Working from home has its challenges, even without kids at home. Once you add kids to the equation, it becomes much more challenging, especially if those kids are mobile toddlers.
I am here to tell you that it’s possible to manage your work at home with a toddler. T Trust me, if I can do it, anyone can!
A Few Things to Keep in Mind When Deciding to Work from Home While Caring for a Toddler
There are several things you have to keep in mind though.
Toddlers are not meant to sit still
They are meant to explore the world around them and interact with people so they can learn. I work from my living room couch on my laptop. This means that if my daughter is wanting to be close to me she can easily sit next to me on the couch and watch what I am doing. If she is playing, I can see what she is doing and I don’t have to worry about being in another room.
Toddlers like to mimic
Toddlers also like to copy, this is just how they learn. Chances are if you work from home they want to do what you are doing. They either want your phone, your computer, or your paper. No big deal, give them an old cell phone to play with so they can copy you. If you have an old computer with an old keyboard give your little one the keyboard to “type” on. As for paper, give them an old notebook and crayons or you can buy a cheap easel for them to use.
Toddlers thrive on routine and schedule
Try to keep the same schedule every day. Here’s an example of what our typical day looks like:
- I usually get up before my daughter to work out, get a shower, and get a little work done
- When she wakes up, I spend time getting her dressed and giving her breakfast and starting some laundry
- When she is done with breakfast she plays while I work until lunch time, then after lunch she plays a little more until nap time. She knows I work until after nap time before we play
This routine is very helpful. It helps her understand when it’s time for mommy to work and when it’s time to play.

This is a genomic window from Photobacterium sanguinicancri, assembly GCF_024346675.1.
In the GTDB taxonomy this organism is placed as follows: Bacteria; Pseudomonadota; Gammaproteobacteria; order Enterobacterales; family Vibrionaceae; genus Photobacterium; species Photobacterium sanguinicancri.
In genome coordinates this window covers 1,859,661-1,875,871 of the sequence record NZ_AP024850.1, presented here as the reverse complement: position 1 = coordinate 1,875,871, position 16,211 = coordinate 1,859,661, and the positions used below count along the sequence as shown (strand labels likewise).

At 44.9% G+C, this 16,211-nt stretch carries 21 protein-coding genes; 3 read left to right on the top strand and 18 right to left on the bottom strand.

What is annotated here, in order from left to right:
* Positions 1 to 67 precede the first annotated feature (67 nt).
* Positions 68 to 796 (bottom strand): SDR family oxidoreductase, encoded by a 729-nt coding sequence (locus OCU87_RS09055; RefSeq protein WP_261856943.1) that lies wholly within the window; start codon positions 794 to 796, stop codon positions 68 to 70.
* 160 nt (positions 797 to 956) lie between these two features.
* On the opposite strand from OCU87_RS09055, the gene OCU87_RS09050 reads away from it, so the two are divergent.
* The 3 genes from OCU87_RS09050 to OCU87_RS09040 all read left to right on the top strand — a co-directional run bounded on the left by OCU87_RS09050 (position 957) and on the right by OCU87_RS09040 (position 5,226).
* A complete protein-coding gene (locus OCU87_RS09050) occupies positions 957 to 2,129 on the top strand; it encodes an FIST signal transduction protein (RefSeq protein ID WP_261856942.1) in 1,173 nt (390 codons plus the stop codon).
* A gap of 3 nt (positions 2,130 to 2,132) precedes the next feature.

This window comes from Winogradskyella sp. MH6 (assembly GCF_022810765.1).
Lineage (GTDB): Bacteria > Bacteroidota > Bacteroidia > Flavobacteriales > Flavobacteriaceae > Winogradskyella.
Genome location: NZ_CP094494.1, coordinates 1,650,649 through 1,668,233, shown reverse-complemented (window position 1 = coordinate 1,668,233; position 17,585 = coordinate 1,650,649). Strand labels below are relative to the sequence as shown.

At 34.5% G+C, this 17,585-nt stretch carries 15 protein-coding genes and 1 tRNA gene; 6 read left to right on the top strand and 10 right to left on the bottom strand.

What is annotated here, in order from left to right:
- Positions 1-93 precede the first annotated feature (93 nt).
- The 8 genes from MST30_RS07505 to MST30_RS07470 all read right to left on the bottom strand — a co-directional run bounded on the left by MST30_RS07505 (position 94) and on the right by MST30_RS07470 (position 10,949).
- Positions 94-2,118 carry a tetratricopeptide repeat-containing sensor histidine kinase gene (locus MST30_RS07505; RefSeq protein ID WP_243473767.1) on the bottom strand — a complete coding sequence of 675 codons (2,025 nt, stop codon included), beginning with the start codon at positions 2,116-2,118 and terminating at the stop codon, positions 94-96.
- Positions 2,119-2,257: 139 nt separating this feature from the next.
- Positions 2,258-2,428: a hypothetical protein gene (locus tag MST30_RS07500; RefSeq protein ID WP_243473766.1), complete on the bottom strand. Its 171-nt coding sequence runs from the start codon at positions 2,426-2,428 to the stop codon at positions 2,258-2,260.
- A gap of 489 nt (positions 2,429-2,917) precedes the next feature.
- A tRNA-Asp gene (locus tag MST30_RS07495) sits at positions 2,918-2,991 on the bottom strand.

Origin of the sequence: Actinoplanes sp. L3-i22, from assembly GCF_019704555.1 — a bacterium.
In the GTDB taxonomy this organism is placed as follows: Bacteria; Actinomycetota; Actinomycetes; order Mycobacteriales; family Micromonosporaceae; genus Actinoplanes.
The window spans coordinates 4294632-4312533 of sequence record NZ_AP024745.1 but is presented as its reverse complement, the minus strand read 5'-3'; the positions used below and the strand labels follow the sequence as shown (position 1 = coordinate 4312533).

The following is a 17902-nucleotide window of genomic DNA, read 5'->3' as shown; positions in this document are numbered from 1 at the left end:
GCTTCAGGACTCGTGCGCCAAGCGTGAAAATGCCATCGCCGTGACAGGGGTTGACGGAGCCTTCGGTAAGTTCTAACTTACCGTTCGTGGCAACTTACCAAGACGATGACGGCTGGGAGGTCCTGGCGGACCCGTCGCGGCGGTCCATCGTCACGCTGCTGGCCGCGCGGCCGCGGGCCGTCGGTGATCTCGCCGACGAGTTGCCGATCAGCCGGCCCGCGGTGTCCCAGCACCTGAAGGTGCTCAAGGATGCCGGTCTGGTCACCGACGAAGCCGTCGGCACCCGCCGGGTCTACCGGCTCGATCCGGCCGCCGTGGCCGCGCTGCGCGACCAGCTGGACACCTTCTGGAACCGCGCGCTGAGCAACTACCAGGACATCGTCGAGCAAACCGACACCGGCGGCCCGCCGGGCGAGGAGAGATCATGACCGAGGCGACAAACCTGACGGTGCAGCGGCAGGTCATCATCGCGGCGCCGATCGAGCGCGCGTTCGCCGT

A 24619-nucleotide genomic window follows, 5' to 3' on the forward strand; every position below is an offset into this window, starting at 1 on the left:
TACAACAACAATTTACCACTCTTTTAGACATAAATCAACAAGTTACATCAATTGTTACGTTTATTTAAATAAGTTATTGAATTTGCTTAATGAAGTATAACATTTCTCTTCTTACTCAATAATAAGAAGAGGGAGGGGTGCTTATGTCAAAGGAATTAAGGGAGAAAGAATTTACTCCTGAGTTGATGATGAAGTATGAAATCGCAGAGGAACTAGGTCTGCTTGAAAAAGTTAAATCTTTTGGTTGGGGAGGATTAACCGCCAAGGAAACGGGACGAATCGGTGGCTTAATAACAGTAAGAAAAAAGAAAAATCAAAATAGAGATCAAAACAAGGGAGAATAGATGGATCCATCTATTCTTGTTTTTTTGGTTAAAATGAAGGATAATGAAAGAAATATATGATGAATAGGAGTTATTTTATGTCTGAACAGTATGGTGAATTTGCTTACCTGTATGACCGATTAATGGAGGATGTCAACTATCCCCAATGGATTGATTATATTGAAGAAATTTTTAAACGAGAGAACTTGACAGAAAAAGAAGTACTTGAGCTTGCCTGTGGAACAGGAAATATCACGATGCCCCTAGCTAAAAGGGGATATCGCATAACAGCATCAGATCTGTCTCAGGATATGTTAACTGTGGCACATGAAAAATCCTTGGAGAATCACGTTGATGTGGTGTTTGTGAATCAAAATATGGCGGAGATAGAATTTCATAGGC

Starting your day early and take advantage of nap times
Speaking of a routine, the earlier you start the better your child will respond. For my daughter, this is all she has ever known so it hasn’t been a huge adjustment for us. If you are just starting to work from home with a toddler start out slow and work your way up to a full day if you can. If you can’t, just do what you have to do and eventually your child will get used to it.
Take advantage of nap time, and any other time your toddler is sleeping. I get most of my work done before my daughter wakes up in the morning or during nap time. These are the only times that I am not constantly checking to see what she is doing, talking to her, changing her diaper, or just dealing with her wanting to read to me. I use this time to make any phone calls I need to make or just to churn out a lot of work as fast as I can.
If your toddler doesn’t nap, have a quiet box that will keep them entertained. If you have a job that requires you have quiet for a certain amount of time so you can make phone calls but your child doesn’t nap, these can be a great way to entertain them for a little while and ensure they are playing with quiet toys.
There will be times when none of this works, but even then there are ways around it so that you don’t have to give up on your dreams.
Don’t forget to take breaks
Sometimes, you just need to take a break and play with your child. There may be times when your child just doesn’t want to play by herself. She will come to you and pull on your arm repeatedly until you get on the floor and play with her. Don’t worry about it. You can take a break from work for a few minutes until she is done. You may find that after a few minutes of undivided attention from you, your toddler will be ready to play by herself again, and you will be more productive and have a fresh mind when returning to work.
You don’t have to send your child to daycare. For me, the reason I work from home is so I don’t have to send my daughter to daycare, not to mention all the money I make would go to daycare and gas to get there so it’s just not worth it. You can find alternatives if you are having a particularly difficult week.
Don’t be afraid to ask for help
I have found that having a grandparent come over can be a huge help as they can play with my daughter and keep her entertained while I get some work done. If dad is home, he can do the same thing.
Another alternative is to toddler swap. Find another work at home or working mom and take turns watching each other’s kids while the other one works. This has the added benefit of helping your child develop social skills.
The biggest challenge when working from home is dealing with a sick child. Some days you may just have to take off, just like you would with an office job. If you can, you may be able to make up the hours later in the week when your child is feeling better, though you may have to recruit family or use some other creative ways to keep you child occupied longer.
What challenges have you faced working at home with a toddler? Do you have any tips that you would add?